Rules

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Entry Fee

 

Clothing and equipment

  1. Competitors must be dressed in suitable attire that is almost entirely white and this applies from the point at which the player enters the championship premises.
  2. White does not include off white or cream.
  3. There should be no solid mass or panel of colouring. A single trim of colour around the neckline and around the cuff of the sleeve is acceptable but must be no wider than one centimetre (10mm).
  4. Colour contained within patterns will be measured as if it is a solid mass of colour and should be within the one centimetre (10mm) guide. Logos formed by variations of material or patterns are not acceptable.
  5. The back of a shirt, dress, tracksuit top or sweater must be totally white.
  6. Shorts, skirts and tracksuit bottoms must be totally white except for a single trim of colour down the outside seam no wider than one centimetre (10mm).
  7. Caps, headbands, bandanas, wristbands and socks must be totally white except for a single trim of colour no wider than one centimetre (10mm).
  8. Shoes must be almost entirely white, including the soles. Large manufacturers’ logos are not encouraged.
  9. Any undergarments that either are or can be visible during play (including due to perspiration) must also be completely white except for a single trim of colour no wider than one centimetre (10mm). In addition, common standards of decency are required at all times.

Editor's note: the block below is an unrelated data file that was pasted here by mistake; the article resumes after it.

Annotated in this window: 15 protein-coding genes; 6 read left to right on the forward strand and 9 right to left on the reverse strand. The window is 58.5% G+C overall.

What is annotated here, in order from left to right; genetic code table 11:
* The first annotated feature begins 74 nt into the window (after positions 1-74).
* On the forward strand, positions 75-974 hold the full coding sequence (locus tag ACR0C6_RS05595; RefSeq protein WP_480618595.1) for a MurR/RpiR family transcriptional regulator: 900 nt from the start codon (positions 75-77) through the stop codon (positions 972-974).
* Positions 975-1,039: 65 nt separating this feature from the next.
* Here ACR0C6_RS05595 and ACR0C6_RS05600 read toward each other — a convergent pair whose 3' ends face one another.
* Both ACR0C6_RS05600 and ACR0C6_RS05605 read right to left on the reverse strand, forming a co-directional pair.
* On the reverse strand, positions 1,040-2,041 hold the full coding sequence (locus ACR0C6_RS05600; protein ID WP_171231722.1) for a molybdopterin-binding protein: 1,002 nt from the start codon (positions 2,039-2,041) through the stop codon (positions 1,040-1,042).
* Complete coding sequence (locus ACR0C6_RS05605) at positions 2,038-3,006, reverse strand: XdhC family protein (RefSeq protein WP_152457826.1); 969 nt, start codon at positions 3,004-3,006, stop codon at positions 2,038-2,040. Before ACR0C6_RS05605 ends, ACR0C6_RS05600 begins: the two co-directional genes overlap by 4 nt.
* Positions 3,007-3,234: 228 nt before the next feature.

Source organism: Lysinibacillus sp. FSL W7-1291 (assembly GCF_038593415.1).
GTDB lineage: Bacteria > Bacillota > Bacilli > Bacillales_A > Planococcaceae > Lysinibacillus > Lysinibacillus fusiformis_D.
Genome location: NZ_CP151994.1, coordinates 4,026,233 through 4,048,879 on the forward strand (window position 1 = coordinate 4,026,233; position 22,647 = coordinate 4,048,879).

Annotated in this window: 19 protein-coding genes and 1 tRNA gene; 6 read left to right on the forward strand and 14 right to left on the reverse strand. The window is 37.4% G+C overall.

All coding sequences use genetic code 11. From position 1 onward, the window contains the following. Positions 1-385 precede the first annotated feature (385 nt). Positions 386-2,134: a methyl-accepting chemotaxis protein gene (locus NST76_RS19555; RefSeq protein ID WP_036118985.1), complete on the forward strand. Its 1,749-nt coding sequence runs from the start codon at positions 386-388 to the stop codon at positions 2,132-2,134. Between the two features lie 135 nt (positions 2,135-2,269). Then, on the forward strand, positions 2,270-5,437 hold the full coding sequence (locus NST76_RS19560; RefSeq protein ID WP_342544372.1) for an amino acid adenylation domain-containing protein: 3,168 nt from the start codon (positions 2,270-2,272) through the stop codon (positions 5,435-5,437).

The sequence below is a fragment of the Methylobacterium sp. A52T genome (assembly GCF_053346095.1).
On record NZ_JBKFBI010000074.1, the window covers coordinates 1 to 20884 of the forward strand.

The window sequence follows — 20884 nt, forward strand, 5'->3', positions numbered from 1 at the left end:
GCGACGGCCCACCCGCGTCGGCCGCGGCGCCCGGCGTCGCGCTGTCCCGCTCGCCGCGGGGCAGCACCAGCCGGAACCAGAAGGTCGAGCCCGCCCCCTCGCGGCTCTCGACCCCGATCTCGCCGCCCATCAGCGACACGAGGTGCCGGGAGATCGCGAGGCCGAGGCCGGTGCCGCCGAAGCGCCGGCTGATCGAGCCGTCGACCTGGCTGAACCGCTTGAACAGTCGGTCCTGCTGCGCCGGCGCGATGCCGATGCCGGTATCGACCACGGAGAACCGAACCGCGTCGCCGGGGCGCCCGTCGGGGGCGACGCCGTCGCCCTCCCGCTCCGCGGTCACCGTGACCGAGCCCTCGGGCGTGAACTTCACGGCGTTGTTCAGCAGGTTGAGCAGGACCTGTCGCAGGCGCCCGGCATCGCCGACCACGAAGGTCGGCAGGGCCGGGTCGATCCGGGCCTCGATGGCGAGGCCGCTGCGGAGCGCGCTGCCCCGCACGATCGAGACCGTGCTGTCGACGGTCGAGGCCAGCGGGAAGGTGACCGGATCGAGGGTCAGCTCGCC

10. Medical supports and equipment should be white if possible but may be coloured if absolutely necessary.

 

Shuffleboard

Players toss a coin to decide who plays first – it is advantageous to play second. After the first “end”, the winner of the previous end plays first. Should the previous end have resulted in no score, the player who went first previously goes second.

Players slide their four weights alternately attempting to get them as near as possible to the end of the board without falling off. If a weight does not completely pass over the foul line, that weight is immediately removed from play. It is normal for a player to deliberately knock already played weights in such a way that opponents weights might fall out of play while the player’s weights cannon into an advantageous position.

Once all weights have been pushed down the table, the player whose weight is nearest the far end of the board wins that “end” and scores points. The other player scores no points. In order to score, a weight must:

Any such weight that is overhanging the far edge scores four points. It is possible to confirm that a weight is overhanging by passing the flat face of another weight across the rear edge – if the weight in question moves, it was overhanging. Any other qualifying weight that lands in the first second or third areas scores 1, 2 or 3 points respectively. A weight that lands on or touching a line counts as being in the lower scoring area. If no weights are in scoring positions then no points are scored.

The player who scores 11 points first wins.

 

Table Tennis

Scoring
The player who scores 21 points first wins.  Points are added onto the players cumulative quadrathalawn total.

A point is scored after each ball is put into play (not just when the server wins the point as in volleyball).

The edges of the table are part of the legal table surface, but not the sides.

Flow of the Match
Each player serves two points in a row and then switch server.

Legal Service
The ball must rest on an open hand palm. Then it must be tossed up at least 6 inches and struck so the ball first bounces on the server’s side and then the opponent’s side.

If the serve is legal except that it touches the net, it is called a let serve. Let serves are not scored and are reserved.

 

Bocce

 

Tennis

 

Order of Play